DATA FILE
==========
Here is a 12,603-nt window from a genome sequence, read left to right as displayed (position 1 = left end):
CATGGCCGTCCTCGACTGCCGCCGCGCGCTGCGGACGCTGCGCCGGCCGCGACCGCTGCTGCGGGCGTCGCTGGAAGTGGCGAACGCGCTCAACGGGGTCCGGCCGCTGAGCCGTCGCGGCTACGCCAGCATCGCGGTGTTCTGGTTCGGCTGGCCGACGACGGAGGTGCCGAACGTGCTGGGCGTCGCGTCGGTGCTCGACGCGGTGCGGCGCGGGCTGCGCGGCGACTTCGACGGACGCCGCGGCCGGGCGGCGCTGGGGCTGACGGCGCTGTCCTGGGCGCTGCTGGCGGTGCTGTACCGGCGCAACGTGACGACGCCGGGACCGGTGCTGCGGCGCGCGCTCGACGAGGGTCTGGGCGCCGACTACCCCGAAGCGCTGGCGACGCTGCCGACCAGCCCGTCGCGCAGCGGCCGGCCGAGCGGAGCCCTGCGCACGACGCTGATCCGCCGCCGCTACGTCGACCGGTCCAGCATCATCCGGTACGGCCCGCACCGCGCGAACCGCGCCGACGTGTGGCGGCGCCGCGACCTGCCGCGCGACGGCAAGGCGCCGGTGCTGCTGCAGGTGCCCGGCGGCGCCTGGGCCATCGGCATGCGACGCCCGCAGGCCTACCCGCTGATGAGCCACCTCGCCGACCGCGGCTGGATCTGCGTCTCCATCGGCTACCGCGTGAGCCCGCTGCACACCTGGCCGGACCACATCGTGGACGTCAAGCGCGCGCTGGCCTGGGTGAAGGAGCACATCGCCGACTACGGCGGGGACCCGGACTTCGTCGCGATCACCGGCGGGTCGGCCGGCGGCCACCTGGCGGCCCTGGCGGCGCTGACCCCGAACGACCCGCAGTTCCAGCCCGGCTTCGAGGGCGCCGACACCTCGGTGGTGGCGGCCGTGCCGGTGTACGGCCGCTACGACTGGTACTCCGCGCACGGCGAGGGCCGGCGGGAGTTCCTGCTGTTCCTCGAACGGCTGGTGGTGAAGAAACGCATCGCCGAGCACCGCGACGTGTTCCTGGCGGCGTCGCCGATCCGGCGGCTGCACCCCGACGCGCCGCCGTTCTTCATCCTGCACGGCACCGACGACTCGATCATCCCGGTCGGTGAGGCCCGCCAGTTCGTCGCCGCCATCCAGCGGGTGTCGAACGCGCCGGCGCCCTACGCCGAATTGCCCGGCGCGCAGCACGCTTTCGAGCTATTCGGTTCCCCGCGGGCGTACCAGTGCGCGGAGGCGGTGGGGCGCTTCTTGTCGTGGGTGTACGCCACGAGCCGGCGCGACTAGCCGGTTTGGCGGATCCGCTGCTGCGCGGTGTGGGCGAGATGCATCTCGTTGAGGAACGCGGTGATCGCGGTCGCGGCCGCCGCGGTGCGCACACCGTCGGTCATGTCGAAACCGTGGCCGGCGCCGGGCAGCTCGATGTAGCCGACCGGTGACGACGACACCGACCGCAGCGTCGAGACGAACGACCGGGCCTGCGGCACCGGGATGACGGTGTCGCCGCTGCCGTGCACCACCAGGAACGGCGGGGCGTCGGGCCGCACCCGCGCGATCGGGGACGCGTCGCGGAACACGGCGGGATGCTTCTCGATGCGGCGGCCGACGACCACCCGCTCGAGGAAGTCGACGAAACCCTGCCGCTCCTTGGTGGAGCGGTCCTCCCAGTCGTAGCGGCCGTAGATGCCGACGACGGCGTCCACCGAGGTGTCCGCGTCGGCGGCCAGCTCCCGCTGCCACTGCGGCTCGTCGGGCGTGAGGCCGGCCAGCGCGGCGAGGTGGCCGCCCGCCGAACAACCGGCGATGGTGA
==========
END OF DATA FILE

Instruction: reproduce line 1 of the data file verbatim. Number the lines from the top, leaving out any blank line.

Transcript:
Here is a 12,603-nt window from a genome sequence, read left to right as displayed (position 1 = left end):